A vigil for Aiia Maasarwe was held during the day at Melbourne's La Trobe University because student organisers say they are now "too scared" to be there at night.
As hundreds of students stood in silence reflecting on the loss of one of their peers, a cup of fresh coffee sat untouched among flowers and candles, next to a portrait of 21-year-old international student Aiia Maasarwe.
According to Adiba Khan, it was placed there because, like most students, Ms Maasarwe loved coffee.
The student-organised vigil at La Trobe University saw about two hundred students and teachers gather at the campus after the university shut down for the duration.
La Trobe University Vice-chancellor John Dewar addressed the emotional crowds, announcing that security for students would be ramped up.
"I am absolutely determined that the La Trobe community will do everything in our power to ensure that this never happens again," Professor Dewar said.
"Women must be able to feel safe, to walk in this city after dark and we will do everything we can to ensure that that happens, that is my promise to you."
Ms Khan, 23, helped organise the vigil and gave an impromptu speech, in the place of Ms Maasarwe's friends who she said were "too broken" to talk.
"I just spoke whatever came to mind, I was shaking and broke down in the end," she told SBS News.
After she broke down, she said she could hear the crowd burst into tears.
Another organiser and fellow student Holly Taylor, 23, told SBS News they chose to hold the vigil during the day because they were "too scared" to be there during the evening.
"We all held hands for a bit, and bowed our heads in silence... it was really morbid, actually," she said.
"That many people standing there in silence just thinking about what had happened. It's mindblowing."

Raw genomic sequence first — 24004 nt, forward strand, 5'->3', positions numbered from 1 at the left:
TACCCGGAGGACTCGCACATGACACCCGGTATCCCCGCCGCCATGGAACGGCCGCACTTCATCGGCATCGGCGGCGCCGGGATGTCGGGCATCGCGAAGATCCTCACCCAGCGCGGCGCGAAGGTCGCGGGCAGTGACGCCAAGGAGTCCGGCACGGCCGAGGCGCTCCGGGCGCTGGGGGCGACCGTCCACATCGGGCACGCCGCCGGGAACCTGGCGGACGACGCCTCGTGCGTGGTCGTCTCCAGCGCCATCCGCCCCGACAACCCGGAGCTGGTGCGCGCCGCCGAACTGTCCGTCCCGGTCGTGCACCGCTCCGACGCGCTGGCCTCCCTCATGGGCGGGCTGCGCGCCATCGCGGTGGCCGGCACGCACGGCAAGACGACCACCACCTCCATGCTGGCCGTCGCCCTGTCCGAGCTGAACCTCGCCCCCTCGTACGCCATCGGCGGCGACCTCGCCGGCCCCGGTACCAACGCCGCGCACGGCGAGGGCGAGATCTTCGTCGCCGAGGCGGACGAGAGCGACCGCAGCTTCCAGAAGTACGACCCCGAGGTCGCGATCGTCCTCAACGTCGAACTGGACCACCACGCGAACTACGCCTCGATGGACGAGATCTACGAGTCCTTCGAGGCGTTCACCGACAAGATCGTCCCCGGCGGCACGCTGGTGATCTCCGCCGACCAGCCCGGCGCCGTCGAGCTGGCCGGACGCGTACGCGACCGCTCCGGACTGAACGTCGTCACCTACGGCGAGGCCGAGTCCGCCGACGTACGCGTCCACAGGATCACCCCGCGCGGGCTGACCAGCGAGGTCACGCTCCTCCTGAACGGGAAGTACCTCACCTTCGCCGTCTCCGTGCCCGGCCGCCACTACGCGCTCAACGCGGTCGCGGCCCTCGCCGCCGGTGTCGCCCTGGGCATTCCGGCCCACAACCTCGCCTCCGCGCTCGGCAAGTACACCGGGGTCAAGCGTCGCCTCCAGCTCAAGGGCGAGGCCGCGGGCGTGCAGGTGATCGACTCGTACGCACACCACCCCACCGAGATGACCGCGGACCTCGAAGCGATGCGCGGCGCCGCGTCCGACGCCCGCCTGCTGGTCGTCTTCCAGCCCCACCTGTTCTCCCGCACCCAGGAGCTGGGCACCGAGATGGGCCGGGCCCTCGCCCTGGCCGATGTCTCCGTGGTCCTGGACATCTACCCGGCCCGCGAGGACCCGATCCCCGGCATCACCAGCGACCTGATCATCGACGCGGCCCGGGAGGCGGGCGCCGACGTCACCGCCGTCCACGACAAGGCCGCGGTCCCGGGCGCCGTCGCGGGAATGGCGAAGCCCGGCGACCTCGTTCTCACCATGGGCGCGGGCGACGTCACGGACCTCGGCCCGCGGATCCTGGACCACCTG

After the crowds had dispersed, Ms Maasarwe's father stopped by the memorial, as police arrested a man in connection with her death.
While avoiding media, his attendance was confirmed by university officials.
Fellow student Ashleigh Brandse said she was attacked at the same tram stop in 2016 in an unprovoked attack by a random woman in broad daylight.
"What happened to me was nowhere near as bad, of course, but I just feel like if more was done about these little things that these bigger incidences could be prevented... there needs to be cameras at tram stops and bus stops," the 21-year-old told reporters.
She has not caught public transport since her attack.
At 6pm tonight, hundreds of people dressed in black are expected to gather on the steps of Victorian parliament to silently protest "epidemic violence against women".
After the vigil, mourners will pack the 86 tram with flowers, retracing Ms Maasarwe's last journey.
Co-organiser Jessamy Gleeson, who was also involved in organising the vigil for Eurydice Dixon last year, said she was "shattered and heartbroken" to be organising another event just six months later.
"Tonight, on the steps of parliament, Victorians will gather to remember Aiia Maasarwe. Positive. Fun. 'The kindest girl.' A 21-year-old just making her way in the world, with her whole life ahead of her. A student on her way home after a comedy show with friends," Premier Daniel Andrews tweeted on Friday.
"Victorians are united in sadness. In anger that this bright young woman's life was taken from her."
- With AAP